On assignment from a sports...



Greetings from Andy
John Loring
0810949628
Oct 2004
Hardcover
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Book Description
Before achieving fame and glory as a leading Pop artist, Andy Warhol was a successful commercial artist who contributed illustrations to women's magazines and designed windows and promotional materials for department stores. Among his clients was Tiffany & Co., for whom he created a series of designs for holiday greeting cards. The whimsical drawings and paintings he produced for Tiffany's Christmas cards are the subject of this charming gift book.

Exuberant cherubs and acrobats, a reindeer snacking on watermelon, a playful monkey dangling an ornament from its tail, a gold-embossed Nativity, a high-heeled red ankle boot stuffed with holly, and Santa's sleigh packed with presents are among the 50 black-and-white and color illustrations featured here. In his preface, John Loring, Tiffany's design director,...


The Brothers and Sisters Learn to Write (Language and Literacy Series): Popular Literacies in Childhood and School Cultures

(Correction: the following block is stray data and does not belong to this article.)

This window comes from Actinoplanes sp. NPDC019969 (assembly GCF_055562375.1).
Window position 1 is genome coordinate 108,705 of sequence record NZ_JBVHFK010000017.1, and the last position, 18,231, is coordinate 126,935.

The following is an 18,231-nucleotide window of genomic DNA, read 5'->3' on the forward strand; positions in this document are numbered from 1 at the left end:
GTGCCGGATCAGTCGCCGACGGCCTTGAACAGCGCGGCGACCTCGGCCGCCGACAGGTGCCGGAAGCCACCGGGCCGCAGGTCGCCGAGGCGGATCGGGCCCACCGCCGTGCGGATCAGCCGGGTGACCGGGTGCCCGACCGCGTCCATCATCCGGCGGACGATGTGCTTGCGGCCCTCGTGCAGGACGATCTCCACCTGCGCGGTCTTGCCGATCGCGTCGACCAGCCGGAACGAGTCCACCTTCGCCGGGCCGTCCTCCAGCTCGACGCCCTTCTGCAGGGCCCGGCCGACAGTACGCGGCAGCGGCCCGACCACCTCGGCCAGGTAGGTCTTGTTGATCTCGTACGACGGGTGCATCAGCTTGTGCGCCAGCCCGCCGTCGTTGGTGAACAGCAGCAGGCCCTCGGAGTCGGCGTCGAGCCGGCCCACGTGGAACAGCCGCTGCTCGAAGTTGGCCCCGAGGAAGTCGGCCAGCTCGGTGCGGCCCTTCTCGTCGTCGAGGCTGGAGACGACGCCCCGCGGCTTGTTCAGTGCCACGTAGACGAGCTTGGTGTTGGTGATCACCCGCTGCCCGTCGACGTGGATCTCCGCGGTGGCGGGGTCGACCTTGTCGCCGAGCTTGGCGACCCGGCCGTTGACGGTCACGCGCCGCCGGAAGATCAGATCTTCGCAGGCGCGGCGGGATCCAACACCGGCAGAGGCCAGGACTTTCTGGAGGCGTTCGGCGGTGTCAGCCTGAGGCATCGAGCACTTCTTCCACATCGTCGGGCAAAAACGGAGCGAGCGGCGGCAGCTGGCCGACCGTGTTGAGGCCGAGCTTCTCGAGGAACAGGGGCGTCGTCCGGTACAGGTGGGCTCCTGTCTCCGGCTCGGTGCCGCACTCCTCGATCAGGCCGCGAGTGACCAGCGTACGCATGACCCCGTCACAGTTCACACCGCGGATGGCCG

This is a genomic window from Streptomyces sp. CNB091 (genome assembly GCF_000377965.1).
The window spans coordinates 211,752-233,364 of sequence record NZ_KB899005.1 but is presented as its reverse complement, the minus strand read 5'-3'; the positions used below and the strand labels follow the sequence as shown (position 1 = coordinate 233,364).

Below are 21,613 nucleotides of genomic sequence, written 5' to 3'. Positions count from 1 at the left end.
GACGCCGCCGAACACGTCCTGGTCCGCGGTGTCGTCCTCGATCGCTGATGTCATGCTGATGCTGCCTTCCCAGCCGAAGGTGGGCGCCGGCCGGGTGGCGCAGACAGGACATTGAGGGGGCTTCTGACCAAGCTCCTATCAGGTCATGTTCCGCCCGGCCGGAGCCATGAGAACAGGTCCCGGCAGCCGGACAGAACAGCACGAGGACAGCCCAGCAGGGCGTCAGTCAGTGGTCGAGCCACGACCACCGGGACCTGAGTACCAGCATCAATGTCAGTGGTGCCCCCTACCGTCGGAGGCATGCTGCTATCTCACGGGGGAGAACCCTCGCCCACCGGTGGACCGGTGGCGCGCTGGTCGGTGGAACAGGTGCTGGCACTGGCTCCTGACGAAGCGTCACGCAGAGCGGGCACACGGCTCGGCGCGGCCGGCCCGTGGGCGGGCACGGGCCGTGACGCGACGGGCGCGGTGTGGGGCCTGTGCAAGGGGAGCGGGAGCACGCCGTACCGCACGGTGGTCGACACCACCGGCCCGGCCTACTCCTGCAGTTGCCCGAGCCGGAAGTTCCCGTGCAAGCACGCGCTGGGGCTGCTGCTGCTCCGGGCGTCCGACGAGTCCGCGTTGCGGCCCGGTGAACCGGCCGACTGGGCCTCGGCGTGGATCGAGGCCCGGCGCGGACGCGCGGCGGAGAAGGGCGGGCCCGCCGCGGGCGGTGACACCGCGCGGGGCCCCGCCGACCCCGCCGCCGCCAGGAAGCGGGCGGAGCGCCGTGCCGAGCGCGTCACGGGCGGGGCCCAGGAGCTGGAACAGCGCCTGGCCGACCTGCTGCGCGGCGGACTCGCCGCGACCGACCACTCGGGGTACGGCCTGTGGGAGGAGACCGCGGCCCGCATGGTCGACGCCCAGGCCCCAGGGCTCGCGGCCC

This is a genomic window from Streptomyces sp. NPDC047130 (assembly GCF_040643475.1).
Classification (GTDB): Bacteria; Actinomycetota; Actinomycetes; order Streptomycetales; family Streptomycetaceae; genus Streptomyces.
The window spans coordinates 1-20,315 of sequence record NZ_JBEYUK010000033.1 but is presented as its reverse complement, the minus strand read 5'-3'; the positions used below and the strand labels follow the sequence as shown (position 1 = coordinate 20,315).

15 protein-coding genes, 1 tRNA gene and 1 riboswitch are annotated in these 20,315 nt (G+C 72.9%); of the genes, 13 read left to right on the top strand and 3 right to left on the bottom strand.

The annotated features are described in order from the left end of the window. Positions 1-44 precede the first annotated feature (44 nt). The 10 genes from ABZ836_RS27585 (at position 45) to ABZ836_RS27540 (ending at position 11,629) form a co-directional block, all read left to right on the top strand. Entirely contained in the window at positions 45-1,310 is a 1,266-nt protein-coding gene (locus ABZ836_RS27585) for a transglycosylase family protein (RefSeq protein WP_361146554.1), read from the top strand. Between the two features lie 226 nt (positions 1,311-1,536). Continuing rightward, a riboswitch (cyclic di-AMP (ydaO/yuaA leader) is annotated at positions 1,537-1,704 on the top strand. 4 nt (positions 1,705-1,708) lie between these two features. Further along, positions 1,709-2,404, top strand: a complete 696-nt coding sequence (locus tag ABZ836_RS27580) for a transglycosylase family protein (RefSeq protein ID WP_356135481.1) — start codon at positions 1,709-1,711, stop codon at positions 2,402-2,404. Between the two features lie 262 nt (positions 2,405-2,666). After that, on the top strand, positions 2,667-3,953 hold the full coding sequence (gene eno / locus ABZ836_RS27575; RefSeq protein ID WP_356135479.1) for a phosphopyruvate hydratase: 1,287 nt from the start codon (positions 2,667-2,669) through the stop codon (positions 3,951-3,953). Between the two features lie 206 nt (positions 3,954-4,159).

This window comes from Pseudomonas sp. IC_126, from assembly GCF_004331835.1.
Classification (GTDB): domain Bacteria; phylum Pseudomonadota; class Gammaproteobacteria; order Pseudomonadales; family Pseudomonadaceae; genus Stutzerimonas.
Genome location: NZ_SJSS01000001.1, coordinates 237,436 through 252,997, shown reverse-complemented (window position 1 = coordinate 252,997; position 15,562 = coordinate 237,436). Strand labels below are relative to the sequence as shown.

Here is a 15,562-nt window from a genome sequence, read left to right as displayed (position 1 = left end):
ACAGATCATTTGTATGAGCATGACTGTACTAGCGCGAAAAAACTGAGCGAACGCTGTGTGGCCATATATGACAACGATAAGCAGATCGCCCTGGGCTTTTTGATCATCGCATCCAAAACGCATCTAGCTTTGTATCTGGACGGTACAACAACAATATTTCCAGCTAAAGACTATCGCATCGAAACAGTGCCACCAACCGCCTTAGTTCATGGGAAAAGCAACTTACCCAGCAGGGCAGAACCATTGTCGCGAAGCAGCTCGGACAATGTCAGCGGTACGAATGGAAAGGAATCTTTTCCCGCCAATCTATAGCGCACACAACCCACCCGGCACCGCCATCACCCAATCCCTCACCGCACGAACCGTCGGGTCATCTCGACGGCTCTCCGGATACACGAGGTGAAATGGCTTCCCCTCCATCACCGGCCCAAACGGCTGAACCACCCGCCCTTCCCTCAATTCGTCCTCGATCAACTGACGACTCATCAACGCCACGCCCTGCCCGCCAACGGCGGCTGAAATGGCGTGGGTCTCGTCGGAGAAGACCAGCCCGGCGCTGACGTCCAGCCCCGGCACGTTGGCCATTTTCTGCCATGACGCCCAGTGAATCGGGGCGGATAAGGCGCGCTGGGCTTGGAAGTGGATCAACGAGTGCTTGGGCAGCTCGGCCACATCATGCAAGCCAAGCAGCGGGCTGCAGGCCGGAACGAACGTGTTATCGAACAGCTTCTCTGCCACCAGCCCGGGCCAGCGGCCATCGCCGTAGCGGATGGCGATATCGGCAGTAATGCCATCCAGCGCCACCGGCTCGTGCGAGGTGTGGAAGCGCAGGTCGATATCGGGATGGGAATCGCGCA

Anne Haas Dyson
0807742805
January 2003
Textbook Paperback
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The Wal-Mart Effect : How the World's Most Powerful Company Really Works--and How It's Transforming the American Economy
Charles Fishman
1594200769
January 19, 2006
Hardcover
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From Publishers Weekly
Fishman shops at Wal-Mart and has obvious affection for its price-cutting, hard-nosed ethos. He also understands that the story of Wal-Mart is really the story of the transformation of the American economy over the past 20 years. He's careful to present the consumer benefits of Wal-Mart's staggering growth and to place Wal-Mart in the larger context of globalization and the rise of mega-corporations. But he also presents the case against Wal-Mart in arresting detail, and his carefully balanced approach only makes the downside of Wal-Mart's market dominance more vivid. Through interviews with former Wal-Mart insiders and current suppliers, Fishman puts readers inside the company's penny-pinching mindset and shows how Wal-Mart's mania to reduce prices has driven suppliers into bankruptcy and sent factory jobs...


The Electric Kool-Aid Acid Test
Tom Wolfe
0553380648
Oct 1999
Paperback
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Book Review